For the average person, the act of planning involves creating a list of action items. If you’ve been around the block a few times, you are wise enough to want names and dates connected to each of those action items. With a good solid list in hand, you probably feel ready to plunge ahead.
What if I told you that creating that list of action items isn’t the first step of planning, but the third? If you started that way, you skipped two important steps.
And what if I told you that plunging ahead once you’ve completed that plan means you’ve skipped the fourth step as well?
Skipping three of the four steps of planning is not only super common, it is a really bad habit. DRAW your Plans™ for greater success:
1. D Is For Destination
What are we trying to accomplish?
When planning, don’t fall prey to the tendency to begin discussing actions, or actually performing actions, before you are clear about what needs to be accomplished.
- What will success look like?
- What problem are we trying to solve?
- What will be different when we are done?
Create a clear objective, destination, outcome – whatever you want to call it – before you try to pave the shortest path to that destination.
Before you can make reservations and pack your bag for a vacation, you must choose a destination. The alternative would be a mess. You could end up at the beach with skis and boots.
The same is true for all planning. Suppose you are launching a new product. Is the goal to reach new markets, to provide a new price point for existing markets, or to augment the functionality of existing products so you can increase the revenue per existing customer? These are significantly different destinations and your choice will affect everything from product functionality to price to marketing to how you measure success and more. Before you do any more detailed planning, determine what success would look like.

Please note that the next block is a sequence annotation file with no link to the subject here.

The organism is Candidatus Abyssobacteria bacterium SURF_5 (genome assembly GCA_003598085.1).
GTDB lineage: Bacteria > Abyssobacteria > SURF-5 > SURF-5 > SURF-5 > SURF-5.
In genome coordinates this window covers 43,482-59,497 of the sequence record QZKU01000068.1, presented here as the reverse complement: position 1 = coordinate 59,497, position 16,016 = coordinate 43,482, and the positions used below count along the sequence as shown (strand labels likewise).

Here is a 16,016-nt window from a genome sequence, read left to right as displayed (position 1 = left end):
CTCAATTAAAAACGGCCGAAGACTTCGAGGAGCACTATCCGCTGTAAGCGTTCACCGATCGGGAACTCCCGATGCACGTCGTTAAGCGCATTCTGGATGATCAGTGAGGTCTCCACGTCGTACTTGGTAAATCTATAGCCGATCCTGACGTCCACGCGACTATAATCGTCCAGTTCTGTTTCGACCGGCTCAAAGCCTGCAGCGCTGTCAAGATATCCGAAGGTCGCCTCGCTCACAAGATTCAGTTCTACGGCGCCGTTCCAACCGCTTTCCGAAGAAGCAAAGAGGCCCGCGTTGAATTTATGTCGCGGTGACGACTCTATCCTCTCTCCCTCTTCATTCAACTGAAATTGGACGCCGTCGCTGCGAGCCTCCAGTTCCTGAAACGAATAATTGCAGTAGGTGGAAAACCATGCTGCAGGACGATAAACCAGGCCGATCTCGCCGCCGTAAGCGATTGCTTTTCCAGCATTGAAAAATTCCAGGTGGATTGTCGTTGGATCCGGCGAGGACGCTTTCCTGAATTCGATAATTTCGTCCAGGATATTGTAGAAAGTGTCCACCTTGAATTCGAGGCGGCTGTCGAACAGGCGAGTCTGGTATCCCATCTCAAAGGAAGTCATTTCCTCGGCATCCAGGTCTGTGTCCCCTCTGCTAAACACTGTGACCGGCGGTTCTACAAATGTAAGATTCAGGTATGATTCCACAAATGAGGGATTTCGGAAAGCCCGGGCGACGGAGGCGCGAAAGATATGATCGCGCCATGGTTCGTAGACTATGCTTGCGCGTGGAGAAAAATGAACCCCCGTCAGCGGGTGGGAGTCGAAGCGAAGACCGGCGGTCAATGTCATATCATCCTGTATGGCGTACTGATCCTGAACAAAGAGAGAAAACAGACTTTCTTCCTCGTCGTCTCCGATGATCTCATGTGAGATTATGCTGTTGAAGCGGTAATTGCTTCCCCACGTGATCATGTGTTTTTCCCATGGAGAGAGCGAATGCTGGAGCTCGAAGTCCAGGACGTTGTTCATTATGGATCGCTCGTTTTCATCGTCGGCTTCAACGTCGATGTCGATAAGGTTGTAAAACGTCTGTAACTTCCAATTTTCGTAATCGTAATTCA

2. R Is For Roadmap
Once you have a Destination, you need to scope out the various dimensions of the project. These are all the different components you need to think about. You can think of these as sub-projects or intermediate destinations. The point is to nail down the big picture Roadmap so important components aren’t forgotten.
For example, when developing that new product, your Roadmap might include testing the market, developing a prototype, identifying new sales channels, recruiting celebrity champions, and increasing capacity. If you were installing a new ERP system (Enterprise Resource Planning software), you wouldn’t want to omit dimensions such as writing manuals, training users, transferring legacy data, or ensuring buy-in.
I remember the first time I developed custom software at a new company for a personal computer. I missed two whole dimensions. I thought I was done, but then my boss asked me for the installation script and training manuals. I’d written a lot of software, but had never had to worry about either of these before. The point of the Roadmap is to identify all these different dimensions or sub-projects so nothing of consequence is inadvertently omitted.